Keep your skin healthy in winter

Winter is not just dreary for the spirit, it’s also hard on the skin. Here we outline simple steps to winter-proof your skin and keep it glowing during the cold.

If you live in a country that experiences cold and dry winters, you know how low humidity weather affects your skin. You’ve seen your normally beautiful, smooth skin become parched and fine lines appear as if from nowhere after being exposed to the cold air of a winter day.

Even though we mostly associate cold weather with its temperature, the most important thing you need to remember (with respect to skincare) is its low humidity levels. Our book, Slow Ageing Guide to Skin Rejuvenation, explains that humidity in wintertime can drop below 30% in heated, indoor air. This is not much different from the level found in the Sahara Desert.

Some of the symptoms of winter-affected skin include:

  • Dryness
  • Dullness
  • Itchiness
  • Redness and inflammation
  • Greater visibility of fine lines and wrinkles
  • Rough appearance 

One of the most alarming things about how winter dryness affects the skin is the fact that while a lot of it is temporary, if you do not adequately treat your skin, the weather can lead to lasting and cumulative consequences.

What you can do to winter-proof your skin

There’s no reason for your complexion to be lacklustre any time of the year. There are numerous ways you can winter-proof your skin, including:

  • Investing in a humidifier: Running a humidifier in your home will increase the humidity level of your indoor air and prevent your skin becoming dry. Try to find a unit that will allow you to set specific humidity levels. You should aim for 45-60% humidity.
  • Actively hydrating your skin: It’s virtually impossible to exaggerate the importance of keeping your skin consistently hydrated during winter. Look for moisturizers with high-quality humectant ingredients, as these improve the skin’s ability to hold water and attract moisture from the air into the skin, and occlusive ingredients, which create a barrier on the skin to help minimize moisture loss to the air. Using humectants such as glycerine, urea, panthenol and gelatine will reduce the appearance of fine lines and wrinkles by plumping up the skin’s outer layer. Occlusive and semi-occlusive agents include soybean oil, and silicones such as dimethicone, lanolin, petrolatum, mineral oil, lanolin and grape seed oil.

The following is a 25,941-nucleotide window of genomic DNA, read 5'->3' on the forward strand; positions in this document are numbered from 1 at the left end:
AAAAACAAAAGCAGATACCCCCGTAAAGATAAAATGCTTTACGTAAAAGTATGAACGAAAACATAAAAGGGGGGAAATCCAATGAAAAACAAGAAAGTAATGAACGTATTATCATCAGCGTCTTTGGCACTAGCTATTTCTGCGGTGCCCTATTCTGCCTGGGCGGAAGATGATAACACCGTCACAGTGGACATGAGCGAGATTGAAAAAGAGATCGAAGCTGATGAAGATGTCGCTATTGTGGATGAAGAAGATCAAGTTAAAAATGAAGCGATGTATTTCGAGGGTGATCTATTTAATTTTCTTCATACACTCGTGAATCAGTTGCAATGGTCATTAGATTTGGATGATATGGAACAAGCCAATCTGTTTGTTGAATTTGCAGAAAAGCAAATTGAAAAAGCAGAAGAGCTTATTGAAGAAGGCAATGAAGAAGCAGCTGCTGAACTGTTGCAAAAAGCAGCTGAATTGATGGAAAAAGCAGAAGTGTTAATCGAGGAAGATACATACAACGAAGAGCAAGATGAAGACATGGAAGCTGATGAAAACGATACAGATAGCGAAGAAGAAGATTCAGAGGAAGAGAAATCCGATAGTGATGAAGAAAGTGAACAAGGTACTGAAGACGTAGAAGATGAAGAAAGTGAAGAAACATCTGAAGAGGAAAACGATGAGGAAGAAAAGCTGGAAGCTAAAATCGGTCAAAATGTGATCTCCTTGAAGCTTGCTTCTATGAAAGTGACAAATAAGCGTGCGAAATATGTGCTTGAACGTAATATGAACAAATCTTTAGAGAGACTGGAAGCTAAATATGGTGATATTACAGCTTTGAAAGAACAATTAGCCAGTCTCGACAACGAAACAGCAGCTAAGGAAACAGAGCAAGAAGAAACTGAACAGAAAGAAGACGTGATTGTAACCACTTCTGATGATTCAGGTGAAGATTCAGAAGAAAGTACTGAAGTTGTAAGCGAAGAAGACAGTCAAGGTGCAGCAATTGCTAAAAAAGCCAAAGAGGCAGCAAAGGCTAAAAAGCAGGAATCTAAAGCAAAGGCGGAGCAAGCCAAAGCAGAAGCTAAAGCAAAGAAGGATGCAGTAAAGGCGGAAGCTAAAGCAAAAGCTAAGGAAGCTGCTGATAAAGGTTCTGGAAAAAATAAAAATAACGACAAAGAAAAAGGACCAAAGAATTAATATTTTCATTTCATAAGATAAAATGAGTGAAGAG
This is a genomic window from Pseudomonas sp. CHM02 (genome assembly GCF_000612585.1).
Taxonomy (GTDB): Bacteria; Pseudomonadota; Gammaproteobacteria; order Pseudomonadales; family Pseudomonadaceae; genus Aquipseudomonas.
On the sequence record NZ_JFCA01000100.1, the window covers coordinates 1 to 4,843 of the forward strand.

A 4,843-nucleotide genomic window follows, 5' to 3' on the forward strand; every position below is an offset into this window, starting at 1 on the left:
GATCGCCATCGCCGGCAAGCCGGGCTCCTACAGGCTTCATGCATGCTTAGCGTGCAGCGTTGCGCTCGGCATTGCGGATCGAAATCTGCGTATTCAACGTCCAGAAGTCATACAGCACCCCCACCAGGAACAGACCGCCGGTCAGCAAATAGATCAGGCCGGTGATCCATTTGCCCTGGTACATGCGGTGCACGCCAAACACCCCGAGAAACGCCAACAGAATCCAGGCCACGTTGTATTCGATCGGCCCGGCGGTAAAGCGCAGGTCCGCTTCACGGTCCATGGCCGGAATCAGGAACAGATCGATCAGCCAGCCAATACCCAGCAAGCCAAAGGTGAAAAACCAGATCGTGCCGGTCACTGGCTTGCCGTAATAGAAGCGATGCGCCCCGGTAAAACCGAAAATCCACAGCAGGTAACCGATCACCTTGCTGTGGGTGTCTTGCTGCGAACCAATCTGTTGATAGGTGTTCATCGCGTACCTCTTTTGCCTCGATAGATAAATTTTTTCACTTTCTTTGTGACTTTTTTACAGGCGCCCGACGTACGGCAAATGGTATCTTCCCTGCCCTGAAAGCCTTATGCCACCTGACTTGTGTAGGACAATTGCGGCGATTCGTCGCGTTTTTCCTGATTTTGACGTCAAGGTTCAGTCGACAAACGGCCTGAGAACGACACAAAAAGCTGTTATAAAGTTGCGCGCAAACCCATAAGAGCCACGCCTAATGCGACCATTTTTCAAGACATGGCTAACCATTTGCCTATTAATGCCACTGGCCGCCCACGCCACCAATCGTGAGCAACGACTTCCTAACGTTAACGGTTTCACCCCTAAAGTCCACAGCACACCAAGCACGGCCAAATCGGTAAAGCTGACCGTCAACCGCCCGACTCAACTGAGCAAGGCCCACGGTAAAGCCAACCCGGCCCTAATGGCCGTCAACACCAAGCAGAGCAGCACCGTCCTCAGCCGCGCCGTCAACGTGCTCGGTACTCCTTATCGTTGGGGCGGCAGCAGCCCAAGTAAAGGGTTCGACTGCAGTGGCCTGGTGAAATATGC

• Spending more time exfoliating: While exfoliation is important all year long, it is especially so in the winter. Allowing excess dead skin cells to sit on the surface makes it harder for your skin to absorb and retain moisture. It will also contribute to a dull complexion. Look for gentle exfoliating products.
  • Being mindful of the wind: Be aware that the wind blowing on your face can dry out and irritate your skin.
  • Being mindful of the sun: Many people entirely forget about the effect of the sun during winter. This is unwise, as the skin still needs protection from damaging UV rays. Make sure to wear sunscreen, particularly if you live in a climate with a lot of snow – when the sunlight reflects off the white snow, it can be even more damaging.
  • Using topical products with antioxidants: Make sure you use products containing antioxidants. While this is important throughout the year, it’s especially so in winter when the skin is under more strain from environmental factors. Antioxidants include vitamin B3 (also referred to as niacin, niacinamide, nicotinic acid and nicotinamide), vitamin C and vitamin E.
  • Enjoying a nutritious diet: As well as applying topical products containing useful antioxidants, you should also seek to boost antioxidants in your diet. Alternatively, you can take antioxidants in supplement (capsule) form.

Winter can be a challenging time of year for those of us who want a gorgeous complexion, but you now have the knowledge to winter-proof your skin and maintain your lovely glow.

References

Slow Ageing Guide to Skin Rejuvenation by Kate Marie, Professor Merlin Christopher Thomas, and Dr. John Flynn, 2017

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